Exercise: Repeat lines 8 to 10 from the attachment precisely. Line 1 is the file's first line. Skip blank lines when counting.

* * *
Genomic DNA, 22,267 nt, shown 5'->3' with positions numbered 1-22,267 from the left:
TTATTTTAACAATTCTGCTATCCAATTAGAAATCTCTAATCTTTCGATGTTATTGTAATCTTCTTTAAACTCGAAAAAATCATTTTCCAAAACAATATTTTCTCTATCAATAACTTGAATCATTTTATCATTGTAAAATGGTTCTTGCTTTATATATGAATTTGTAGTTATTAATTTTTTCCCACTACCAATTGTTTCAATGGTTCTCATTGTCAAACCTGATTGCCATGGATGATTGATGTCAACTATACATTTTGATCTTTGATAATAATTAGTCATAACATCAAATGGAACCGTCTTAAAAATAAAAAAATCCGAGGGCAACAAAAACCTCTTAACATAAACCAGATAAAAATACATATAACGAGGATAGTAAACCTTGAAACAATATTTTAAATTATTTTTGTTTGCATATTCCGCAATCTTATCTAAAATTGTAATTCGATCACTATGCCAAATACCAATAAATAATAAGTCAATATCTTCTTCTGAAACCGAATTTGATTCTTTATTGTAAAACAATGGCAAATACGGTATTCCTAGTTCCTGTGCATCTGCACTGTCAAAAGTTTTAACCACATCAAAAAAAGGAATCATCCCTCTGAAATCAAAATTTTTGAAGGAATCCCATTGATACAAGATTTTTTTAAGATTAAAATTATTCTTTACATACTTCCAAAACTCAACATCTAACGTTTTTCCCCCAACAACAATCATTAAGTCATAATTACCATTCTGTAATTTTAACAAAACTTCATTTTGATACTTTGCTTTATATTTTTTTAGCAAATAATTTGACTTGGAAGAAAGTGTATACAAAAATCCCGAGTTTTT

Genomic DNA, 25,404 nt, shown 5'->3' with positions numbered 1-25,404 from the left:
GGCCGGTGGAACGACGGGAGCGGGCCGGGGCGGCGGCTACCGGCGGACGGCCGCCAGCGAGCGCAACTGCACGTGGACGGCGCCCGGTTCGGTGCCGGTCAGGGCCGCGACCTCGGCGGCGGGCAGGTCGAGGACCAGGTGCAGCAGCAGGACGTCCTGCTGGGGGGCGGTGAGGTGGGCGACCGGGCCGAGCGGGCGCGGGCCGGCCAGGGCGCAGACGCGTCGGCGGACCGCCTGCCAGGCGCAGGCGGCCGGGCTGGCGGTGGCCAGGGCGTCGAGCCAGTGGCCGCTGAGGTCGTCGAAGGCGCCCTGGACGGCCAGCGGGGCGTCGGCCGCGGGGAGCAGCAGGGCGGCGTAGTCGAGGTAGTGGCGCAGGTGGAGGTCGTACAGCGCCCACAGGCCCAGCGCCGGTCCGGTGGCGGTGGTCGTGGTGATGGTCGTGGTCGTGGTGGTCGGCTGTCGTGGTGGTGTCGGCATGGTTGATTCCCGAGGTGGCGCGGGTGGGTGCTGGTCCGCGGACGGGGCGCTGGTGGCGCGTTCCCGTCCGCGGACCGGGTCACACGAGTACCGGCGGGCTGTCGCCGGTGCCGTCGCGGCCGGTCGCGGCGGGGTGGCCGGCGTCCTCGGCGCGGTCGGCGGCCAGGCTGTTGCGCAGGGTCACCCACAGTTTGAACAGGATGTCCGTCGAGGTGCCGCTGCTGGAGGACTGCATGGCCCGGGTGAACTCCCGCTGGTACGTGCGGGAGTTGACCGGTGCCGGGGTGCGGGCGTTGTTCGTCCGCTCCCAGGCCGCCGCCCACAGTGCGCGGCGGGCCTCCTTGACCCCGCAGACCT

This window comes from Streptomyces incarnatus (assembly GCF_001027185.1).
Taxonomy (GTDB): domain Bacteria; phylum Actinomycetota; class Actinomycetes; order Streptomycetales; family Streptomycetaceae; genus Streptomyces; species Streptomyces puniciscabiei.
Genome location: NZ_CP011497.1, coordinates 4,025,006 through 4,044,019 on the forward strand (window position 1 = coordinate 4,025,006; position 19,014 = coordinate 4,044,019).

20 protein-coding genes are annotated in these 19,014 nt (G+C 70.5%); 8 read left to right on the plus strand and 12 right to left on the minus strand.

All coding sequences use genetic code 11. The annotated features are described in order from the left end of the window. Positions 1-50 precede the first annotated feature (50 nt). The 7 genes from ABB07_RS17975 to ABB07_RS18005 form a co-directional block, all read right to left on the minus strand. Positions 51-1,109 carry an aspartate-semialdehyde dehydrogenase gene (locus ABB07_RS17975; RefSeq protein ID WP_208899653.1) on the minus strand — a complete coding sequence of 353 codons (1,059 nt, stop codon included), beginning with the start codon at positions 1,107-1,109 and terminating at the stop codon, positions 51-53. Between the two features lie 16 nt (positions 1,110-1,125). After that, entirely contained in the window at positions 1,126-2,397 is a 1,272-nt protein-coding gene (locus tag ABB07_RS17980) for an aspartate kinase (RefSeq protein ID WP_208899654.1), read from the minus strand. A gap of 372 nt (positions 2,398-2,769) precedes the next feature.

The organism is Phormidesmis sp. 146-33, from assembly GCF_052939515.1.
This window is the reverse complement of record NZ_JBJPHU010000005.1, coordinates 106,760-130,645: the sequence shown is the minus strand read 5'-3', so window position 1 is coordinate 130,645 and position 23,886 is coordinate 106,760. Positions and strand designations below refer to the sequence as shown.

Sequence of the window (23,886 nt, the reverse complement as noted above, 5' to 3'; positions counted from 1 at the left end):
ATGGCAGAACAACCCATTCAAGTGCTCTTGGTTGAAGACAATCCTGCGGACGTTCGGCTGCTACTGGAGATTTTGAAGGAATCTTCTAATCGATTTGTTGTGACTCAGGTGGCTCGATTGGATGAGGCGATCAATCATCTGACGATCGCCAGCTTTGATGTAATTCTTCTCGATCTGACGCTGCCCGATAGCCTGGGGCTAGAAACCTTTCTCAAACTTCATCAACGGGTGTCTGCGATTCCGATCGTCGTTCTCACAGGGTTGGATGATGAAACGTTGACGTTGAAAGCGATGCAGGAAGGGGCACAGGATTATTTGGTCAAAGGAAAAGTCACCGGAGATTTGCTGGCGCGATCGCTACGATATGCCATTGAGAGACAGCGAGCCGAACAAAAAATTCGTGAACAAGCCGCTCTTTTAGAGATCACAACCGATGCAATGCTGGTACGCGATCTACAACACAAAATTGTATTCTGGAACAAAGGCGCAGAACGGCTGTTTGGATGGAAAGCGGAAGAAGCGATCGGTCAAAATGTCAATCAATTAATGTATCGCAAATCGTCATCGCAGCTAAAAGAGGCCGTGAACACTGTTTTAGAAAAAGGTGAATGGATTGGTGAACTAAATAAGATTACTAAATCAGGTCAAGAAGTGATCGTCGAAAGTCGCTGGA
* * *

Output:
20 protein-coding genes are annotated in these 19,014 nt (G+C 70.5%); 8 read left to right on the plus strand and 12 right to left on the minus strand.

All coding sequences use genetic code 11. The annotated features are described in order from the left end of the window. Positions 1-50 precede the first annotated feature (50 nt). The 7 genes from ABB07_RS17975 to ABB07_RS18005 form a co-directional block, all read right to left on the minus strand. Positions 51-1,109 carry an aspartate-semialdehyde dehydrogenase gene (locus ABB07_RS17975; RefSeq protein ID WP_208899653.1) on the minus strand — a complete coding sequence of 353 codons (1,059 nt, stop codon included), beginning with the start codon at positions 1,107-1,109 and terminating at the stop codon, positions 51-53. Between the two features lie 16 nt (positions 1,110-1,125). After that, entirely contained in the window at positions 1,126-2,397 is a 1,272-nt protein-coding gene (locus tag ABB07_RS17980) for an aspartate kinase (RefSeq protein ID WP_208899654.1), read from the minus strand. A gap of 372 nt (positions 2,398-2,769) precedes the next feature.

The organism is Phormidesmis sp. 146-33, from assembly GCF_052939515.1.